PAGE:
Several genetically engineered mouse (GEM) models of colorectal cancer have been developed and are a mainstay in our efforts to identify means of preventing and treating this disease. Many of these models involve a germline disruption of the adenomatous polyposis coli (Apc) tumor suppressor gene and share the limitation that the great preponderance of tumors appear in the small rather than large intestine. In recent years efforts have been made to increase the similarity of these models to human sporadic colorectal cancer by disrupting Apc in a tissue-specific fashion using the Cre-Lox system so that the genetic aberrations are confined to the colonic epithelium. These models have shown great promise but reproducible and high penetrance colon-specific tumorigenesis has not yet been achieved without invasive techniques to introduce the Cre enzyme. We therefore sought to create a new model with high penetrance colon-specific tumorigenesis but without the need for exogenous Cre administration. We utilized existing mice possessing a conditional knock out for the Apc gene and a latent activated Kras allele and crossed them with mice expressing Cre recombinase solely in the large intestine. Using this approach we generated mice that developed 1–9 colonic adenomas per mouse (average 4.3) but without any tumors in the small intestine or cecum. No invasive tumors were observed. Despite the apparent lack of invasion, the geographical correctness, complete penetrance and intermediate tumor burden make this model a promising addition to our toolkit for the study of colorectal cancer treatment and prevention.
Colorectal cancer; Apc; mouse model; tumor; adenoma; Kras
Glioblastoma multiforme (GBM) is the most lethal form of primary brain tumors, characterized by highly invasive and aggressive tumors that are resistant to all current therapeutic options. GBMs are highly heterogeneous in nature and contain a small but highly tumorigenic and self-renewing population of stem or initiating cells (Glioblastoma stem cells or GSCs). GSCs have been shown to contribute to tumor propagation and resistance to current therapeutic modalities. Recent studies of human GBMs have elucidated the genetic alterations common in these tumors, but much remains unknown about specific signaling pathways that regulate GSCs. Here we identify a distinct fraction of cells in a genetically engineered mouse model of EGFR-driven GBM that respond to anti-EGFR therapy by inducing high levels of c-MET expression. The MET positive cells displayed clonogenic potential and long-term self-renewal ability in vitro and are capable of differentiating into multiple lineages. The MET positive GBM cells are resistant to radiation and highly tumorigenic in vivo. Activation of MET signaling led to an increase in expression of the stemness transcriptional regulators Oct4, Nanog and Klf4. Pharmacological inhibition of MET activity in GSCs prevented the activation of Oct4, Nanog and Klf4 and potently abrogated stemness. Finally, the MET expressing cells were preferentially localized in perivascular regions of mouse tumors consistent with their function as GSCs. Together, our findings indicate that EGFR inhibition in GBM induces MET activation in GSCs, which is a functional requisite for GSCs activity and thus represents a promising therapeutic target.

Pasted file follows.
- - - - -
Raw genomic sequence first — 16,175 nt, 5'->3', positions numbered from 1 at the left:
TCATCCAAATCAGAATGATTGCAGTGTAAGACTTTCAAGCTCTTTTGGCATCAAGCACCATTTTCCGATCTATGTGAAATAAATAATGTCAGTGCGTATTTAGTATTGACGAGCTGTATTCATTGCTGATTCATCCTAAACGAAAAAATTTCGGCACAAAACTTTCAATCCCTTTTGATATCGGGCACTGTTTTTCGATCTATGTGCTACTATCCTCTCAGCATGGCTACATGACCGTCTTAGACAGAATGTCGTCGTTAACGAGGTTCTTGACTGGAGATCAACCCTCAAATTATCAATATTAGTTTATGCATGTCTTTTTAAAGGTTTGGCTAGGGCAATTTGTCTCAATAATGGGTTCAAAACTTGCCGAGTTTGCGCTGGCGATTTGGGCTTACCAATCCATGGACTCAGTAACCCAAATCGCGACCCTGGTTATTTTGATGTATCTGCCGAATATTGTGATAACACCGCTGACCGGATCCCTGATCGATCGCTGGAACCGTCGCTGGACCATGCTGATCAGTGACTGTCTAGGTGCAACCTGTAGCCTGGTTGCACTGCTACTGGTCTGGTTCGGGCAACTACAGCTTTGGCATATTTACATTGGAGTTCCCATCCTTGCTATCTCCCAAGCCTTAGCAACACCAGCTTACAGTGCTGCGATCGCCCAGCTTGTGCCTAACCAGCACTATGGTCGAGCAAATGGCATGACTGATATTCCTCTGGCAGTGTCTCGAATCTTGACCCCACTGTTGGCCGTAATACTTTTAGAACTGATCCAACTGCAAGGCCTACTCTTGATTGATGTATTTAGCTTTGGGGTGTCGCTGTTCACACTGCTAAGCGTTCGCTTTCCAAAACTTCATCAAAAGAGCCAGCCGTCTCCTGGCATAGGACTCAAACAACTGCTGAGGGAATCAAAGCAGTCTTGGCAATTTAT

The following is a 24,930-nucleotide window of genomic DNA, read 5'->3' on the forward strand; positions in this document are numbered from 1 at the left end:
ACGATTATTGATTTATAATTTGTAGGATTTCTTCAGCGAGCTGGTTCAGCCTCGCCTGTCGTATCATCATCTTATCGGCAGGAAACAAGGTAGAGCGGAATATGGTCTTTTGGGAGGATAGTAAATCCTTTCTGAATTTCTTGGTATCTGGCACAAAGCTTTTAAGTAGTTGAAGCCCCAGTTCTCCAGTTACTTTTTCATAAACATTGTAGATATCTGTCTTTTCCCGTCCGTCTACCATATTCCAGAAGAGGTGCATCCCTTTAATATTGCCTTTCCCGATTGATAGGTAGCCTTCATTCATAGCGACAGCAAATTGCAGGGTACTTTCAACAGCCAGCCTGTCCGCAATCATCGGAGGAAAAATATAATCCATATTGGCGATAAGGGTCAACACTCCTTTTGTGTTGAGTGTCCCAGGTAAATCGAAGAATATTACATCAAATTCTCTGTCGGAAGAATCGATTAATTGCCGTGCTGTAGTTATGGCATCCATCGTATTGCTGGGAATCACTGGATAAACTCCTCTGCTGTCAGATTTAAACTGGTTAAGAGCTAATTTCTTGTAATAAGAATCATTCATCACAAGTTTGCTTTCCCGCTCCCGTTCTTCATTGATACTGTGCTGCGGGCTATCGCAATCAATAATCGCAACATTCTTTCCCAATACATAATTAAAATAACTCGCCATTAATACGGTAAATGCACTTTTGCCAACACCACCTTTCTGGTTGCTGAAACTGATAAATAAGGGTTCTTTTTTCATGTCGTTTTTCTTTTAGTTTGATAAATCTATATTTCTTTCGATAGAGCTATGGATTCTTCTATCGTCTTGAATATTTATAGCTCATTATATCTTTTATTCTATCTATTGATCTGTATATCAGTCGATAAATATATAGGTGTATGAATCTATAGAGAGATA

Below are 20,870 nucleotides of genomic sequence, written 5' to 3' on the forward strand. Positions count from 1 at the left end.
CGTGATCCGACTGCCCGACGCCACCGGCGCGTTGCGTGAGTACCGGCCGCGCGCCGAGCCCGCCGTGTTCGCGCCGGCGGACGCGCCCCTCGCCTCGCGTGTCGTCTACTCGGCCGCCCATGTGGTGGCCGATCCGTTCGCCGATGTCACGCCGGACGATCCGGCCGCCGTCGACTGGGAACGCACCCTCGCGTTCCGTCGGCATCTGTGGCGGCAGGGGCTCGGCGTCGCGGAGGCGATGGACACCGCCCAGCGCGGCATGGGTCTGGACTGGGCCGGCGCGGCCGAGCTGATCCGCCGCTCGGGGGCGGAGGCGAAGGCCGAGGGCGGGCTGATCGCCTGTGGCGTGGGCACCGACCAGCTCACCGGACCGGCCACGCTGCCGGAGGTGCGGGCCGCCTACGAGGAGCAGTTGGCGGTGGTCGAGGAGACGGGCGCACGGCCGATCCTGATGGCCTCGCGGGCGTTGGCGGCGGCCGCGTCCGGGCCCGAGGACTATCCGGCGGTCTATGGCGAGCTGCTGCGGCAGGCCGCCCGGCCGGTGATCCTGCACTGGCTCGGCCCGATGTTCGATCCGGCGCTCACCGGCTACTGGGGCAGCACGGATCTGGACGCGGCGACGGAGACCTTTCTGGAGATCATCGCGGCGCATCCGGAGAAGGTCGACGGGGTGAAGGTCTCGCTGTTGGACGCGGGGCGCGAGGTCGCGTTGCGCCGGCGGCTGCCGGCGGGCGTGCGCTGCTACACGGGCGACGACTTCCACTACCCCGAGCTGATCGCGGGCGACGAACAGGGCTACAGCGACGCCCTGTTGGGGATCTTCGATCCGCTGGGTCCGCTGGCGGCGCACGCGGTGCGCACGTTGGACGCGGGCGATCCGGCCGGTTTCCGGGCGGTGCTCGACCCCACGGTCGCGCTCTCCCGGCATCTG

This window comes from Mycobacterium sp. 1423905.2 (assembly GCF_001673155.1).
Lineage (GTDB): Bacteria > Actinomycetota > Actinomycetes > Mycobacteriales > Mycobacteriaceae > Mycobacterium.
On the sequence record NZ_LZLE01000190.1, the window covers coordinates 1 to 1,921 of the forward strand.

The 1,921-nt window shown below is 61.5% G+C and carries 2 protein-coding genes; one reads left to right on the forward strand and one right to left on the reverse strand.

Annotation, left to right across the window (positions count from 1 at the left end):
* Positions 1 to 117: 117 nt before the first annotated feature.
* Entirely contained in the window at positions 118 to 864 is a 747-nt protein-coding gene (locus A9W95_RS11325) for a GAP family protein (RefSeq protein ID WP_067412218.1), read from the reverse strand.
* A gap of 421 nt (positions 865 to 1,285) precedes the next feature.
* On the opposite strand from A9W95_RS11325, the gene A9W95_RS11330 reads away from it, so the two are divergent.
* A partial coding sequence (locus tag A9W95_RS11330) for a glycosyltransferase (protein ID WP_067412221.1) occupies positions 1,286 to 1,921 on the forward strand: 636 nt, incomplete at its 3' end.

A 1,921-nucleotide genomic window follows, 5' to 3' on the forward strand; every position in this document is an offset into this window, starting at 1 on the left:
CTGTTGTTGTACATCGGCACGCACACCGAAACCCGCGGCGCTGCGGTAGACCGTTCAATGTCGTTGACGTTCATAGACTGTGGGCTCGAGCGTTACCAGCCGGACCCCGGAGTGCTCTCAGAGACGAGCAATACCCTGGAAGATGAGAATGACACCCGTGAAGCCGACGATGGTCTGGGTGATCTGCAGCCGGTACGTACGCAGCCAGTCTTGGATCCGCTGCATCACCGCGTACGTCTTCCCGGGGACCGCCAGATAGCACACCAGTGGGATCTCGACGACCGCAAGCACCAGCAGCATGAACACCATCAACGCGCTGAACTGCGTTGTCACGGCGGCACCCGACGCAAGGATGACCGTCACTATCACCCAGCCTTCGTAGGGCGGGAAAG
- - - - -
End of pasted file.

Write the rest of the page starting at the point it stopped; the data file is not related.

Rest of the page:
cancer stem cells; Glioblastoma multiforme; EGFR inhibition
Hepatocellular carcinoma (HCC) is the third most common cause of cancer-related deaths worldwide, and it has been linked to radiation exposure. As a well-defined oncogene, wild-type p53-induced phosphatase 1 (WIP1) plays an inhibitory role in several tumor suppressor pathways, including p53. WIP1 is amplified and overexpressed in many malignancies, including HCC. However, the underlying mechanisms remain largely unknown. Here, we show that low-dose ionizing radiation (IR) induces miR-29c expression in female mouse liver, while inhibiting its expression in HepG2, a human hepatocellular carcinoma cell line which is used as a model system in this study. miR-29c expression is downregulated in human hepatocellular carcinoma cells, which is inversely correlated with WIP1 expression. miR-29c attenuates luciferase activity of a reporter harboring the 3′UTR binding motif of WIP1 mRNA. Ectopic expression of miR-29c significantly represses cell proliferation and induces apoptosis and G1 arrest in HepG2. In contrast, the knockdown of miR-29c greatly enhances HepG2 cell proliferation and suppresses apoptosis. The biological effects of miR-29c may be mediated by its target WIP1 which regulates p53 activity via dephosphorylation at Ser-15. Finally, fluorescence in situ hybridization (FISH) and immunohistochemical analyses indicate that miR-29c is downregulated in 50.6% of liver carcinoma tissues examined, whereas WIP1 is upregulated in 45.4% of these tissues. The expression of miR-29c inversely correlates with that of WIP1 in HCC. Our results suggest that the IR-responsive miR-29c may function as a tumor suppressor that plays a crucial role in the development of liver carcinoma via targeting WIP1, therefore possibly representing a target molecule for therapeutic intervention for this disease.